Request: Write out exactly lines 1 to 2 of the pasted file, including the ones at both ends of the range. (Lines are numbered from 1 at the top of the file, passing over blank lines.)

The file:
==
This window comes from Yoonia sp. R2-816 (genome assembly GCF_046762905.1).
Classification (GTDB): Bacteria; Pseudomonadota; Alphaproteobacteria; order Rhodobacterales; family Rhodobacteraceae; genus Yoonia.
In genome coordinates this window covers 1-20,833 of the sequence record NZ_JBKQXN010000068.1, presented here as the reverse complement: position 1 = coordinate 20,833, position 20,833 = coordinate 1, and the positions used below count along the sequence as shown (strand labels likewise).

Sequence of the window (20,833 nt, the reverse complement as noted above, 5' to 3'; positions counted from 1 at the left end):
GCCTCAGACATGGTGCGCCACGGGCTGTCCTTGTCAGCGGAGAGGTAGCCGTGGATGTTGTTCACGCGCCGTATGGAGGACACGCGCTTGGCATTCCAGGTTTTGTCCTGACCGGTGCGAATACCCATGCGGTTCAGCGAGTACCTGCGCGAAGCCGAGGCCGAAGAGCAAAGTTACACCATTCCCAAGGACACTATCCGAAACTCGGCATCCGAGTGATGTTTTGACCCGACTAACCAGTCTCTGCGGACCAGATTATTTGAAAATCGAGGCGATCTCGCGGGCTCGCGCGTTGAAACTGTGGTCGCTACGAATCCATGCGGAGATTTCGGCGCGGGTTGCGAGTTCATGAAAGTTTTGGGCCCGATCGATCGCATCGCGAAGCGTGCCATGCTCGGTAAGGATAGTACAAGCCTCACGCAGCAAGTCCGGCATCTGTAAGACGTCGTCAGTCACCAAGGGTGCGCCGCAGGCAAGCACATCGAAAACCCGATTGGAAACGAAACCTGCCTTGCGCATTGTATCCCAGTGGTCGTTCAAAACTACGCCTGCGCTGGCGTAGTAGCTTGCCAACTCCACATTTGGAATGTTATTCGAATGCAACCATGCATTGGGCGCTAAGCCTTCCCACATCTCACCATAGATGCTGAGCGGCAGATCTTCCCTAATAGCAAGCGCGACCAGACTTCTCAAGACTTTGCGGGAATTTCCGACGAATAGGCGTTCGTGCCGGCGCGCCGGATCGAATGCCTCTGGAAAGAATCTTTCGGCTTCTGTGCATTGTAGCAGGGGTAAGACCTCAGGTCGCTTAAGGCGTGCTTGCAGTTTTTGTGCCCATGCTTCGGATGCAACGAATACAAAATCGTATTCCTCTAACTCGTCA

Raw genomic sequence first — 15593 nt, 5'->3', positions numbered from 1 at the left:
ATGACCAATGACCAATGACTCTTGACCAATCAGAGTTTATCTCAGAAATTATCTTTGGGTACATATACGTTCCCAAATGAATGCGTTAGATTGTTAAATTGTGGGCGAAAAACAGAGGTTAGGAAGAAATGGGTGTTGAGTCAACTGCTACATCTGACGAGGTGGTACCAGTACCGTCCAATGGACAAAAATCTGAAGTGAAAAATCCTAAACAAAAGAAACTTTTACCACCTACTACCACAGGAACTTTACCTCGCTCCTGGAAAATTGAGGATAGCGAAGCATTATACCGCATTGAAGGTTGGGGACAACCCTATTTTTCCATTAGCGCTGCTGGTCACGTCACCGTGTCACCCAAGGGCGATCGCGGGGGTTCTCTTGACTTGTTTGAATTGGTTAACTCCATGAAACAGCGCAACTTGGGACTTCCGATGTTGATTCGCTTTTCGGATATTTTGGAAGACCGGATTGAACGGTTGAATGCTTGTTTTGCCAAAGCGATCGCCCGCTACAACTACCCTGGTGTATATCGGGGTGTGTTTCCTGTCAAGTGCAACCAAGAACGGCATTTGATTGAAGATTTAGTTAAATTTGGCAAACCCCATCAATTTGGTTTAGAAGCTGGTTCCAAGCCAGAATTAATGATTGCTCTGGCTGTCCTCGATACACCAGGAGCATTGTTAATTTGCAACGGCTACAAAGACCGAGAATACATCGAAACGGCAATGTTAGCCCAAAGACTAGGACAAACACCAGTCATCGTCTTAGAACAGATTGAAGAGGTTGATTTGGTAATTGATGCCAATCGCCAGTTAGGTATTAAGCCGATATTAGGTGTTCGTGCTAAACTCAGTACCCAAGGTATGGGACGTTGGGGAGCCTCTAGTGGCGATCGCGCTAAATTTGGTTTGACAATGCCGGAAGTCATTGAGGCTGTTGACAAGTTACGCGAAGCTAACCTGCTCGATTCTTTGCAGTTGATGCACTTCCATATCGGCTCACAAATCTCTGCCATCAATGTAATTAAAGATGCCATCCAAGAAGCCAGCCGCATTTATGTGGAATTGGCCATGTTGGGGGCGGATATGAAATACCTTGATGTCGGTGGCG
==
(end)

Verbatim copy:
This window comes from Yoonia sp. R2-816 (genome assembly GCF_046762905.1).
Classification (GTDB): Bacteria; Pseudomonadota; Alphaproteobacteria; order Rhodobacterales; family Rhodobacteraceae; genus Yoonia.